The complainant provided a victim impact statement.  He had no memory of the incident but complained of ongoing physical, emotional and financial impacts of his injuries, which included a broken jaw in three places, necessitating surgery, and repair to his teeth.  Of particular significance, the complainant complained of ongoing vestibular dysfunction, as well as regular headaches and vertigo.  These conditions materially affected his career as a professional airline captain.  The complainant also had difficulties performing household duties and with emotional instability.  His loss of income and medical expenses were said to amount to in excess of $140,000.

Sentencing remarks

  1. [26]
    The sentencing Judge referred to the very serious nature of the offence of grievous bodily harm and the circumstances of the respondent’s offence, namely, that he, after uninvited confrontational conduct by the complainant in a public restaurant, suddenly struck the complainant’s face, causing him to fall and hit his head and lose consciousness.  He had left the complainant in that position.
  2. [27]
    The sentencing Judge observed that the complainant had suffered significant long term injuries, requiring hospitalisation and leaving the complainant with conditions which impacted on his relationship and family, as well as his occupation.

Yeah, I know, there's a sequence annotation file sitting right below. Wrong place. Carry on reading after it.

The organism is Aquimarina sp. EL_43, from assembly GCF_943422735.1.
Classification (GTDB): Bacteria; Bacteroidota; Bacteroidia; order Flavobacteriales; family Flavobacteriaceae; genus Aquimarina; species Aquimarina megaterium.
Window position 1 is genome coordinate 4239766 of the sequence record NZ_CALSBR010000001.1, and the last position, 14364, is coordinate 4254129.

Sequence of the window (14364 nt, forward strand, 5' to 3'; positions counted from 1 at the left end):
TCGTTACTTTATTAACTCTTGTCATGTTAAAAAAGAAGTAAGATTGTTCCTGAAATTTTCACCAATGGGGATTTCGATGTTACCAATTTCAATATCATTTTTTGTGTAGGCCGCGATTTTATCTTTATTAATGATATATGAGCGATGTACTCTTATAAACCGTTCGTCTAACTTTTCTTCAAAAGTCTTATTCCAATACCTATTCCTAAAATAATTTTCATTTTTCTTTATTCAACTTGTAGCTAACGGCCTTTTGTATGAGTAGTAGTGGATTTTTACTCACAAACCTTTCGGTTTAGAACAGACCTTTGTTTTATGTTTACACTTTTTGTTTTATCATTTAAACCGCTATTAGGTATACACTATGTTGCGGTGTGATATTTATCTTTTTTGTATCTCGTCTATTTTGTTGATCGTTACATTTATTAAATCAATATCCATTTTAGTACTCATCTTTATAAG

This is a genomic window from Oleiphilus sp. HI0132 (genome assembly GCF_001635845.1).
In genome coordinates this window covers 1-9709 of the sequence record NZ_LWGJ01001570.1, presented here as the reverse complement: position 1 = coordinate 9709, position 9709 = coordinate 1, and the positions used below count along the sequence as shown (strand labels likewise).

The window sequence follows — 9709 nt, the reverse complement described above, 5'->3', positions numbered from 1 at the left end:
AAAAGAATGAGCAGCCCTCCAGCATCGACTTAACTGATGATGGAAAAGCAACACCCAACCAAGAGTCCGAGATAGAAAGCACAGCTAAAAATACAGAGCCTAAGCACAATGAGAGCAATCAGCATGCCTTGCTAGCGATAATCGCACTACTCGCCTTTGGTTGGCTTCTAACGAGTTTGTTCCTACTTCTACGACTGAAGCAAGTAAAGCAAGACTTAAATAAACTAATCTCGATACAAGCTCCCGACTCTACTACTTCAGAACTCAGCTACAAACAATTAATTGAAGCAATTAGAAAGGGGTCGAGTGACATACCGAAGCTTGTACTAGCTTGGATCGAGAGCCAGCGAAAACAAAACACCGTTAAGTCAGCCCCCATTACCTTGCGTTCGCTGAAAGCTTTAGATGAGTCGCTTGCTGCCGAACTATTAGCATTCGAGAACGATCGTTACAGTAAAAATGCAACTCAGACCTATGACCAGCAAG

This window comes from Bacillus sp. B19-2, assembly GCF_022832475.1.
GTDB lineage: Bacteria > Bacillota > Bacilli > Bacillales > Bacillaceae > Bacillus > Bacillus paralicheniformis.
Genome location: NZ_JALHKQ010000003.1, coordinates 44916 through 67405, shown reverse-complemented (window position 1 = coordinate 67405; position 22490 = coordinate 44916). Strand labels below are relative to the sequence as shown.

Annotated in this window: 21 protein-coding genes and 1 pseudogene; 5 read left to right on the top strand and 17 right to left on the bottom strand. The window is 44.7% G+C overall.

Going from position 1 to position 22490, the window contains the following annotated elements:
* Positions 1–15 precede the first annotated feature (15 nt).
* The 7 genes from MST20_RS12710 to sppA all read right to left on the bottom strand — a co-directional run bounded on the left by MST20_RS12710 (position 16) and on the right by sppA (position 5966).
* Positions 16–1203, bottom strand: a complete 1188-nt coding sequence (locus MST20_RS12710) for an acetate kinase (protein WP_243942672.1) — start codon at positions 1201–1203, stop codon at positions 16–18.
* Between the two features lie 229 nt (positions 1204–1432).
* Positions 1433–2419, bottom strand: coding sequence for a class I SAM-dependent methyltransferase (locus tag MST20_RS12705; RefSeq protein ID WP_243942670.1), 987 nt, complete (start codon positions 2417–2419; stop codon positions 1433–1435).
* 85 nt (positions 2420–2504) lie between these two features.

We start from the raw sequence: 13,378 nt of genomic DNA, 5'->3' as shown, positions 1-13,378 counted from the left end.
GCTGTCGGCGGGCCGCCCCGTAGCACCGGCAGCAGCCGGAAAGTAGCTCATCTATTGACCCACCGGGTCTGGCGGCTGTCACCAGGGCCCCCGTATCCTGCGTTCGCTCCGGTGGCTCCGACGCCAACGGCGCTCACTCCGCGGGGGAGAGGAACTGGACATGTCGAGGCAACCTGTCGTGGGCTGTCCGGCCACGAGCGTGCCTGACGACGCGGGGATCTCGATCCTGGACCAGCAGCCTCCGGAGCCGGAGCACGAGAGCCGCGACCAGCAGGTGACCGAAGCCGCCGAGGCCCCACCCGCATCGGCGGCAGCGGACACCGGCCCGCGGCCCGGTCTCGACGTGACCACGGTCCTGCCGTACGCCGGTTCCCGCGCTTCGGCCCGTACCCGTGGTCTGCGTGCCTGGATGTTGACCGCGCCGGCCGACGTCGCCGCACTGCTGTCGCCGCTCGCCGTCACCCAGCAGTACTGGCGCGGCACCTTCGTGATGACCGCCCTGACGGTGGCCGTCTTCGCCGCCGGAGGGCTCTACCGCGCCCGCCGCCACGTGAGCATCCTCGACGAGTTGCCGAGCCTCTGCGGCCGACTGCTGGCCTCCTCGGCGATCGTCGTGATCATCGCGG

3. [28]
    The sentencing Judge observed that, whilst the respondent was 25 at the time of the offending and still a young man at 26 at the time of sentence, gratuitous violence was an ongoing concern in the community, which impacted on personal and public safety.  The offence had occurred within a restaurant and involved a reaction, grossly disproportionate to the complainant’s earlier conduct.
  4. [29]
    The sentencing Judge accepted that the respondent had had dysfunction in his upbringing and had had a promising sporting career cut short by injury.  The respondent had, thereafter, applied himself to the workforce and was a highly valued and respected employee.  Family members and work colleagues spoke well of his personal capacity and his professionalism.
  5. [30]
    The sentencing Judge accepted the respondent was in the midst of a very acrimonious relationship breakup, with responsibility for the care of his children, and had been operating under the challenges of unmedicated and untreated medical conditions, which fitted the criteria of major depressive disorder, generalised anxiety and panic disorder.  The respondent had been receiving psychological treatment.  There was significant optimism in terms of the long term prognosis.
  6. [31]